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What is DVT?

Deep vein thrombosis, or DVT, is a large blood clot that forms in one or more of the deep veins in your body. DVT usually happens in the legs or pelvis, but a clot can form anywhere in your body. Sometimes, part of the blood clot can break off and travel to your lungs. This can block blood flow and cause a pulmonary embolism, which is a serious and potentially deadly condition.

DVT blood clots affect up to 900,000 Americans each year (1)

More people are diagnosed with DVT each year than the number of new breast and prostate cancer cases combined2

More people are diagnosed with DVT each year than the number of new breast cancer and prostate cancer cases combined (2)

What Causes DVT?

DVT happens when your blood cells stick together in a deep vein, forming a blood clot. Anything that keeps your blood from circulating properly can cause a clot, including injury, illness, lack of movement, certain inherited conditions, and lifestyle factors.

Learn about DVT Risk factors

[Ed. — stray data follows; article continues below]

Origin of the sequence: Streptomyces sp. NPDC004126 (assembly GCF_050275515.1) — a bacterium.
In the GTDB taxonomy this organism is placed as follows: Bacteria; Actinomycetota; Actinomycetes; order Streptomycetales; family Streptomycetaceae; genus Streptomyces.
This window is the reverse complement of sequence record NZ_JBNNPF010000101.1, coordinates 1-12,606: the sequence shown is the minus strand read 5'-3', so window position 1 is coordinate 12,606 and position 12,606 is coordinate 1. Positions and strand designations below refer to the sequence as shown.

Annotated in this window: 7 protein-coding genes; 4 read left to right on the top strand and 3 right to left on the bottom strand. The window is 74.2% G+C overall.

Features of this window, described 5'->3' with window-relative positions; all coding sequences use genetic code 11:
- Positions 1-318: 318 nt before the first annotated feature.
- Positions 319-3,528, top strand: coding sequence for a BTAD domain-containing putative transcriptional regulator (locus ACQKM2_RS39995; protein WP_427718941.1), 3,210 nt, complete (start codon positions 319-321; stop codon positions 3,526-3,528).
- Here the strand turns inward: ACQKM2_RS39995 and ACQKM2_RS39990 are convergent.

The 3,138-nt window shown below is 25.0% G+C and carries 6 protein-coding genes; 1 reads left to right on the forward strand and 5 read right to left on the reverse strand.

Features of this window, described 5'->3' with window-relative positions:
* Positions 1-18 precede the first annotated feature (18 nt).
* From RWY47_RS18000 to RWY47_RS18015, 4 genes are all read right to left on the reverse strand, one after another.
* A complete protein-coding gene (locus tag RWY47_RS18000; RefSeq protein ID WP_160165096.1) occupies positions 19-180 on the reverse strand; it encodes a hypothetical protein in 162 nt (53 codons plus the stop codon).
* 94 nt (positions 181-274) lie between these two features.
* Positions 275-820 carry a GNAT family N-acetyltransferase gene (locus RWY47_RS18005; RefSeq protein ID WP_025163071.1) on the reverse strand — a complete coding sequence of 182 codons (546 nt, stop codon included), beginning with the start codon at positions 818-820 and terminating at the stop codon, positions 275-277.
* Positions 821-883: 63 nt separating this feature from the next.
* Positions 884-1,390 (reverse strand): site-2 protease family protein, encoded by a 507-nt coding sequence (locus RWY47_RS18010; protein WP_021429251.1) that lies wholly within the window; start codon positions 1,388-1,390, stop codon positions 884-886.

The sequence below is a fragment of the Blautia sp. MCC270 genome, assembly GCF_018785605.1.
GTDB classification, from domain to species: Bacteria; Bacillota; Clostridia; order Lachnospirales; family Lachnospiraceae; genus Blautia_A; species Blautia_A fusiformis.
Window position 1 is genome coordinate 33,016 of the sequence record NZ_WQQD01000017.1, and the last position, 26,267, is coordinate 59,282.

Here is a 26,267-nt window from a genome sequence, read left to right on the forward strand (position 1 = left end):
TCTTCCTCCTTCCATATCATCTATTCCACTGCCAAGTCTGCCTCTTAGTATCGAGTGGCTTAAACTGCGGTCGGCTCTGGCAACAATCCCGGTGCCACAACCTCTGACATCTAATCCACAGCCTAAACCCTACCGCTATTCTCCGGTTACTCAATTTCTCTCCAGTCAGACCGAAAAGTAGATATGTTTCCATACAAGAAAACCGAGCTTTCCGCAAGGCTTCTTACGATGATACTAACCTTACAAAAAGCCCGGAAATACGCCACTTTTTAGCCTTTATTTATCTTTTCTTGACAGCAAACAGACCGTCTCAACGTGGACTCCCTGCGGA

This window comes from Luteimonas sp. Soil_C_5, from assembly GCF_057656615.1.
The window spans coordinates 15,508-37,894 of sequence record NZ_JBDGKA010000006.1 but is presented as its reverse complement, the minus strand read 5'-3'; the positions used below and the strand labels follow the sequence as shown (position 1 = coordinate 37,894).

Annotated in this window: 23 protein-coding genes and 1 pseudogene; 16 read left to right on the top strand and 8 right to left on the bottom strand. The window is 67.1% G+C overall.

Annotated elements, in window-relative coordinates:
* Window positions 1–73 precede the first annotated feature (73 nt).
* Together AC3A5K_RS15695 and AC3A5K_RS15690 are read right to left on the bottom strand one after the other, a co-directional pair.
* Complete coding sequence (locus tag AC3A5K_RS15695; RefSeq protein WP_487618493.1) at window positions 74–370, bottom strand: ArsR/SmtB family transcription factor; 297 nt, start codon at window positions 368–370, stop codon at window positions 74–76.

About half of the people with DVT blood clots have no symptoms (3)

DVT Symptoms

It’s important to know that approximately 50% of people with DVT experience no symptoms at all. For people who do have DVT symptoms in the affected body part, the most common ones include:

DVT symptoms include swelling, pain or tenderness, skin that’s warm, and red or discolored skin

If left untreated, DVT can cause serious complications. So if you experience any of these symptoms, please see your doctor as soon as possible.

Talk to your Doctor

From understanding your risk of complications to finding out about your treatment options, our Doctor Discussion Guide has important questions to ask your doctor to help clear up the confusion about DVT.

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  1. Centers for Disease Control and Prevention. DVT Presentation Widget. http://www.cdc.gov/ncbddd/dvt/widget/index.html. Accessed October 13, 2015.
  2. American Cancer Society. Cancer Facts & Figures 2015. http://www.cancer.org/acs/groups/content/@editorial/documents/document/acspc-044552.pdf. Accessed October 15, 2015.
  3. Centers for Disease Control and Prevention. Venous Thromboembolism (Blood Clots). http://www.cdc.gov/ncbddd/dvt/facts.html. Accessed October 13, 2015.